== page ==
Construction technology and innovation is a strategic focus for Swinerton, which is ranked the 18th largest general contractor in 2020 by the Engineering News-Record. Earlier this year, the company tested 3D robot technology with Boston Dynamics’ “Spot Dog,” on a project site in Texas.
Swinerton, ranked the 18th largest general contractor in 2020 by Engineering News-Record, has a rich history of building in Texas and opened its Dallas office last year as its existing clients and new companies alike continue to move to the business hub.
“Many of our Fortune 500 clients have locations in Dallas, and one of Swinerton’s strategic goals is to build and be a part of the community where our clients are,” said Stacy Rudd, operations manager of Swinerton’s Dallas office. Active projects currently underway include HiFi Dallas, the Qualtrics expansion in West Plano, and a project for Signature Hangar at Dallas Love Field.
Construction technology and innovation is strategic focus for Swinerton, who has an entire team dedicated to innovations and searching for the next piece of technology that will improve the construction process for their clients and employees. Many of their applications of technology in use in the field and office today came directly from their employee-owners such as laser and 3D scanning, which project teams have been using for nearly a decade.
With the coronavirus and increase in remote collaboration, Swinerton has been able to use their honed expertise in this technology in new and exciting ways to keep in touch with clients and business partners. Building information modeling allows for a blueprint of the structure to be shared collaboratively with project team partners, while laser scanners and 3D camera technology such as Matterport help give clients a detailed virtual walk-through of their sites.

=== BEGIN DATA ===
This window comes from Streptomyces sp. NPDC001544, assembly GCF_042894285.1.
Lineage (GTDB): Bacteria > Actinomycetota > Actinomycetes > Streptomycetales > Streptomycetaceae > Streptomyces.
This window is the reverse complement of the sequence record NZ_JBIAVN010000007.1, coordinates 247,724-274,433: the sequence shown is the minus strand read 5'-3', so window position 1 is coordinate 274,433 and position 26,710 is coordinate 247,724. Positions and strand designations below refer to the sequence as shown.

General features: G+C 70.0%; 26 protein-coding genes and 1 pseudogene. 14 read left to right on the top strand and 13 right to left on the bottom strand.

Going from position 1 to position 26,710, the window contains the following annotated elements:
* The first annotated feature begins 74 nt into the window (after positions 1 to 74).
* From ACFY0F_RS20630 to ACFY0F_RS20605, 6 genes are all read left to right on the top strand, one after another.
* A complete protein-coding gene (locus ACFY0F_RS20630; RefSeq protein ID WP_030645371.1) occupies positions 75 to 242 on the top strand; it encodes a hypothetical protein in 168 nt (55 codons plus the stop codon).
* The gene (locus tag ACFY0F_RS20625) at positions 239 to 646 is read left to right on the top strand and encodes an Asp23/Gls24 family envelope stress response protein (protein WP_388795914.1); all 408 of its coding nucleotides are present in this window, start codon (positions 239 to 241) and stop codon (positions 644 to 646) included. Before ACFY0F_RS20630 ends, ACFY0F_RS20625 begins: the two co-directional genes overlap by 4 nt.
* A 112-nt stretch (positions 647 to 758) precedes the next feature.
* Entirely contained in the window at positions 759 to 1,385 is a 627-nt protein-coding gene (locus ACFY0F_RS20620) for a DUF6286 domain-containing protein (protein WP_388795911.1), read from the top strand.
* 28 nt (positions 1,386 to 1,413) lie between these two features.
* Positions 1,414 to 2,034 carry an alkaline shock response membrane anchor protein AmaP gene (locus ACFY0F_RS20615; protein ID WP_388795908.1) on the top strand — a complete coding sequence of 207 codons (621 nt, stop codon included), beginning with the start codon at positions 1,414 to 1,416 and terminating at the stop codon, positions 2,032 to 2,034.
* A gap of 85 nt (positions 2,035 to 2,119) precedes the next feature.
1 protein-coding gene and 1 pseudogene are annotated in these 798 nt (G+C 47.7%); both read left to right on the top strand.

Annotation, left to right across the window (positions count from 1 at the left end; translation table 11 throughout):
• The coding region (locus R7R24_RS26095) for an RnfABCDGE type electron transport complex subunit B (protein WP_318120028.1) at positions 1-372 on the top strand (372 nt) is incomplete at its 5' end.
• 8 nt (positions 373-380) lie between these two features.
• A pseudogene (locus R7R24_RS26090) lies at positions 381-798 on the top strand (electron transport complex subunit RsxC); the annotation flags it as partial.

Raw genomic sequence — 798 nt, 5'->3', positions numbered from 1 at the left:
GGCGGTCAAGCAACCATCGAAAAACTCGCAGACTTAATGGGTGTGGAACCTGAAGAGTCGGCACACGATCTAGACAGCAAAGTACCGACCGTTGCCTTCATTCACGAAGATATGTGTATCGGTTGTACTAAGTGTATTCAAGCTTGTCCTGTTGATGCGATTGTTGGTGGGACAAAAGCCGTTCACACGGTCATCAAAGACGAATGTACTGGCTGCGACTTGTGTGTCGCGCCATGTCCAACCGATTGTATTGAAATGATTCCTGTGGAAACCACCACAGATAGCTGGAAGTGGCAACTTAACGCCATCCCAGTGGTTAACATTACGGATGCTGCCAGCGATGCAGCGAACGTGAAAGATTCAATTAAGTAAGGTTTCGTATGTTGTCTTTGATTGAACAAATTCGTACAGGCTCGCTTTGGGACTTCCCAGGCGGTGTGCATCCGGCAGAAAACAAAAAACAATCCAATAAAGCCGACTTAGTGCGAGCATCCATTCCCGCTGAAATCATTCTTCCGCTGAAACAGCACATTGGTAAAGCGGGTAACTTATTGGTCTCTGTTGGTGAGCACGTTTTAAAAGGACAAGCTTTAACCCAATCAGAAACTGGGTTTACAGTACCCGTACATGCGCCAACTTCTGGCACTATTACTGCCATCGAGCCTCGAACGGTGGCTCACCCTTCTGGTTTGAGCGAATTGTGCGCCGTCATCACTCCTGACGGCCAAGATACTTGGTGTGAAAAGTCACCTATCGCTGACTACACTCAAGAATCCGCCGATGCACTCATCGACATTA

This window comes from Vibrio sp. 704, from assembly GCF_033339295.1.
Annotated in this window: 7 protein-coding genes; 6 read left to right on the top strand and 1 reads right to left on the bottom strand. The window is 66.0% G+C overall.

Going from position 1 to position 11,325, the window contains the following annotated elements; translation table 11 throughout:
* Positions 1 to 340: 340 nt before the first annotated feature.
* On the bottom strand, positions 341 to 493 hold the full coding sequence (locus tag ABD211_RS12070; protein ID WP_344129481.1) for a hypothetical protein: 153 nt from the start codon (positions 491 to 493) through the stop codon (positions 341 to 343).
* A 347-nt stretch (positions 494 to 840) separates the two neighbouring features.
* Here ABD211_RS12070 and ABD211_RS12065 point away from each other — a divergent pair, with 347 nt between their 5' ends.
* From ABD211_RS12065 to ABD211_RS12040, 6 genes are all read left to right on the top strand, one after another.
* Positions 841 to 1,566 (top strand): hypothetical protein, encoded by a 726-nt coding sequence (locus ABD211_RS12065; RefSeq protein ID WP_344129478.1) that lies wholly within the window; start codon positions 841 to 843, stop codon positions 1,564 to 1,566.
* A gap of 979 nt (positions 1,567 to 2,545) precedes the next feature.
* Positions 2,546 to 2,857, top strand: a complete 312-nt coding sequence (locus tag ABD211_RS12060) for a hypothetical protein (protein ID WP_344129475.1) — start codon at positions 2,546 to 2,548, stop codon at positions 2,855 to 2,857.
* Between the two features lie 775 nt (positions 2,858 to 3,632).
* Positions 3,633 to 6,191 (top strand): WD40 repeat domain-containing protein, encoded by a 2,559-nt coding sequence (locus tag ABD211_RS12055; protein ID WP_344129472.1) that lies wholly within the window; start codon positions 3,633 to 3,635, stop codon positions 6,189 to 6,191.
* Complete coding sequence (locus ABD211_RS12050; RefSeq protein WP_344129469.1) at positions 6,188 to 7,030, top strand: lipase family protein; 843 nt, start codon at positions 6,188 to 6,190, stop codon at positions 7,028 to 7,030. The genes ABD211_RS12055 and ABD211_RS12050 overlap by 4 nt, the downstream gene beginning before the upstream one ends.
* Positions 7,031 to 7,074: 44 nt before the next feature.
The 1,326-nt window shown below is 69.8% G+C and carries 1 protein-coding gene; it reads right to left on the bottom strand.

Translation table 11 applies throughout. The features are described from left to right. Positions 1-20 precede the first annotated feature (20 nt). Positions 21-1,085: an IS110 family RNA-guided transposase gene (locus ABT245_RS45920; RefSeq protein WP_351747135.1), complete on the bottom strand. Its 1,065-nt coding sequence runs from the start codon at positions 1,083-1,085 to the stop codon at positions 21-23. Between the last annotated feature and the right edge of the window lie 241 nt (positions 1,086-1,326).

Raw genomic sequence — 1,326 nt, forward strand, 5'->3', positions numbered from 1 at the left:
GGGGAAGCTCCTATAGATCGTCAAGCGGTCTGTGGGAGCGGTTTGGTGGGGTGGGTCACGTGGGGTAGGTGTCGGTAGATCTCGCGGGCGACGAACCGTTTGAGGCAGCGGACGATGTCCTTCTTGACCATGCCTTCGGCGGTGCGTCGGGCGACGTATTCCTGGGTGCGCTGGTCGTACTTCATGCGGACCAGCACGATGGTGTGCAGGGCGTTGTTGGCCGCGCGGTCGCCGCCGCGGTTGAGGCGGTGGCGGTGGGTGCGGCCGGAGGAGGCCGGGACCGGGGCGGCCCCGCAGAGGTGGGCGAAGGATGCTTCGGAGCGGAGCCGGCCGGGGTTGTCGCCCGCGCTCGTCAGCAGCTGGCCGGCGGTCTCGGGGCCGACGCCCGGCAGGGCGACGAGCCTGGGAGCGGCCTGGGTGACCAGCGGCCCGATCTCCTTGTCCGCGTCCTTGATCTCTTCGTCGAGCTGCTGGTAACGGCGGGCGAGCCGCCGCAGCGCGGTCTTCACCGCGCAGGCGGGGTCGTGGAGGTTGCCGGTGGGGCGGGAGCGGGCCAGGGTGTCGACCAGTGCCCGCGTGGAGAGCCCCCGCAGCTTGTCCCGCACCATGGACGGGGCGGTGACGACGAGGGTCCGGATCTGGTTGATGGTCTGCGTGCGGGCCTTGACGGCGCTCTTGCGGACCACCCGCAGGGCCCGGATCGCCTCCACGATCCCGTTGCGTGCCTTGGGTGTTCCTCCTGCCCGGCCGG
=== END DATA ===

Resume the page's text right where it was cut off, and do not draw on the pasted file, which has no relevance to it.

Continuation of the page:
Early in 2020, Swinerton tested 3D robot technology with Spot Dog on a project site in Texas. [Photo: Swinerton]
Using technology such as Boston Dynamics’ quadruped robot, also known as Spot Dog, the 3D model can also be programmed into a robot. This automates printing the layout of all walls, overhead systems and floor penetrations on the floor of the construction site, streamlining what was once a manual process. This is particularly useful for large, national corporate service clients working on numerous interior office tenant improvements throughout the country.
“Technology is critical to serve clients in a way that’s both national and local in scope,” said Peter Hau, Swinerton’s vice president of corporate services. “The client’s headquarters might be in Silicon Valley, but the architect for the project could be in New York, the engineers in Seattle, and we’re working with all of them on four projects in Denver, San Jose, Dallas, and Atlanta. These types of technologies allow a general contractor to communicate more efficiently and timely with team members from anywhere.”
And as global companies begin re-envisioning the office of the future, Swinerton’s role as a business partner can help clients navigate through their real estate decisions. Real estate needs are constantly changing, and general contractors do far more than coordinate a building’s construction, Hau added.
One way to do that is by offering cutting-edge techniques like mass timber construction and prefabrication, which can help reduce labor, supply chain, and storage costs, ultimately driving more value for clients as they reimagine what an office looks like.
Beyond continuing to serve corporate office clients in Dallas, the general contractor noted in a statement made by CEO Eric Foster earlier this year that it is renewing its focus on healthcare, affordable housing, and education in all geographies in which it operates, including Dallas.